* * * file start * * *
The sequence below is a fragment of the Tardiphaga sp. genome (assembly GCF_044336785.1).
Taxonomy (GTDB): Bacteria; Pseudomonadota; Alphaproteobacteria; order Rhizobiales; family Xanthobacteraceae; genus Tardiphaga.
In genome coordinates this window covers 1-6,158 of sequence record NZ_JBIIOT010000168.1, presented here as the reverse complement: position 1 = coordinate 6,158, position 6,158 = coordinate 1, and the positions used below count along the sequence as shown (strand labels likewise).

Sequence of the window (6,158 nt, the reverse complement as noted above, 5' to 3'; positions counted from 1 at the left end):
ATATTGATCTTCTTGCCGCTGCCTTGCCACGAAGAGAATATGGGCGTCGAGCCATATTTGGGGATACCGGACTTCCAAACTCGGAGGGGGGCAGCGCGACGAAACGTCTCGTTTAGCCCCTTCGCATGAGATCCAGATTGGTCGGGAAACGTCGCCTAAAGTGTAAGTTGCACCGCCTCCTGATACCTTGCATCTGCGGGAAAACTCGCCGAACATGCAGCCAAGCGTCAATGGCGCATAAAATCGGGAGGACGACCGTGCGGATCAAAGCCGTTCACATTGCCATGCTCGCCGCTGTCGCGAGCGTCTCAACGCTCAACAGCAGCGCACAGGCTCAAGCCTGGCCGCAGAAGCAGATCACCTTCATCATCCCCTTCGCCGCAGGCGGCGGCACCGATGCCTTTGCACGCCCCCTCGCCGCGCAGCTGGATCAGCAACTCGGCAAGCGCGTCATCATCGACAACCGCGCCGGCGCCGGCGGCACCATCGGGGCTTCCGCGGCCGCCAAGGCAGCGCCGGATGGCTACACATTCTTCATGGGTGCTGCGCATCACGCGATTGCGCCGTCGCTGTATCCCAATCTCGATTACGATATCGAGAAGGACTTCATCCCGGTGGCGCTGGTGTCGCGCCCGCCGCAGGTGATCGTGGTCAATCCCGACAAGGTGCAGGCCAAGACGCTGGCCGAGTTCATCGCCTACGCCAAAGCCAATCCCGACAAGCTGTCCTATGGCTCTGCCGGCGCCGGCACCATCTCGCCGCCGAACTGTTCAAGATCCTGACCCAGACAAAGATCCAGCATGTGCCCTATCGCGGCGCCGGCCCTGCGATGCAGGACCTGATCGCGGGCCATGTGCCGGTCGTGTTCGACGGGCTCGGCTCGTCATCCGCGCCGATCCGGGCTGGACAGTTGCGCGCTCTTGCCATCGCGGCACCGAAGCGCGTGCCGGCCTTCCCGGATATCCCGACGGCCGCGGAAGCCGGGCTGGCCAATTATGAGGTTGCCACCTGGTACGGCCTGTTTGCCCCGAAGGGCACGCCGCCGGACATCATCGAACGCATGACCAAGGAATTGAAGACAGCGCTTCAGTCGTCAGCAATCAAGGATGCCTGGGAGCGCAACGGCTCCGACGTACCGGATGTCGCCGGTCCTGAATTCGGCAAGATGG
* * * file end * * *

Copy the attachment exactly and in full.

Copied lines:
The sequence below is a fragment of the Tardiphaga sp. genome (assembly GCF_044336785.1).
Taxonomy (GTDB): Bacteria; Pseudomonadota; Alphaproteobacteria; order Rhizobiales; family Xanthobacteraceae; genus Tardiphaga.
In genome coordinates this window covers 1-6,158 of sequence record NZ_JBIIOT010000168.1, presented here as the reverse complement: position 1 = coordinate 6,158, position 6,158 = coordinate 1, and the positions used below count along the sequence as shown (strand labels likewise).

Sequence of the window (6,158 nt, the reverse complement as noted above, 5' to 3'; positions counted from 1 at the left end):
ATATTGATCTTCTTGCCGCTGCCTTGCCACGAAGAGAATATGGGCGTCGAGCCATATTTGGGGATACCGGACTTCCAAACTCGGAGGGGGGCAGCGCGACGAAACGTCTCGTTTAGCCCCTTCGCATGAGATCCAGATTGGTCGGGAAACGTCGCCTAAAGTGTAAGTTGCACCGCCTCCTGATACCTTGCATCTGCGGGAAAACTCGCCGAACATGCAGCCAAGCGTCAATGGCGCATAAAATCGGGAGGACGACCGTGCGGATCAAAGCCGTTCACATTGCCATGCTCGCCGCTGTCGCGAGCGTCTCAACGCTCAACAGCAGCGCACAGGCTCAAGCCTGGCCGCAGAAGCAGATCACCTTCATCATCCCCTTCGCCGCAGGCGGCGGCACCGATGCCTTTGCACGCCCCCTCGCCGCGCAGCTGGATCAGCAACTCGGCAAGCGCGTCATCATCGACAACCGCGCCGGCGCCGGCGGCACCATCGGGGCTTCCGCGGCCGCCAAGGCAGCGCCGGATGGCTACACATTCTTCATGGGTGCTGCGCATCACGCGATTGCGCCGTCGCTGTATCCCAATCTCGATTACGATATCGAGAAGGACTTCATCCCGGTGGCGCTGGTGTCGCGCCCGCCGCAGGTGATCGTGGTCAATCCCGACAAGGTGCAGGCCAAGACGCTGGCCGAGTTCATCGCCTACGCCAAAGCCAATCCCGACAAGCTGTCCTATGGCTCTGCCGGCGCCGGCACCATCTCGCCGCCGAACTGTTCAAGATCCTGACCCAGACAAAGATCCAGCATGTGCCCTATCGCGGCGCCGGCCCTGCGATGCAGGACCTGATCGCGGGCCATGTGCCGGTCGTGTTCGACGGGCTCGGCTCGTCATCCGCGCCGATCCGGGCTGGACAGTTGCGCGCTCTTGCCATCGCGGCACCGAAGCGCGTGCCGGCCTTCCCGGATATCCCGACGGCCGCGGAAGCCGGGCTGGCCAATTATGAGGTTGCCACCTGGTACGGCCTGTTTGCCCCGAAGGGCACGCCGCCGGACATCATCGAACGCATGACCAAGGAATTGAAGACAGCGCTTCAGTCGTCAGCAATCAAGGATGCCTGGGAGCGCAACGGCTCCGACGTACCGGATGTCGCCGGTCCTGAATTCGGCAAGATGG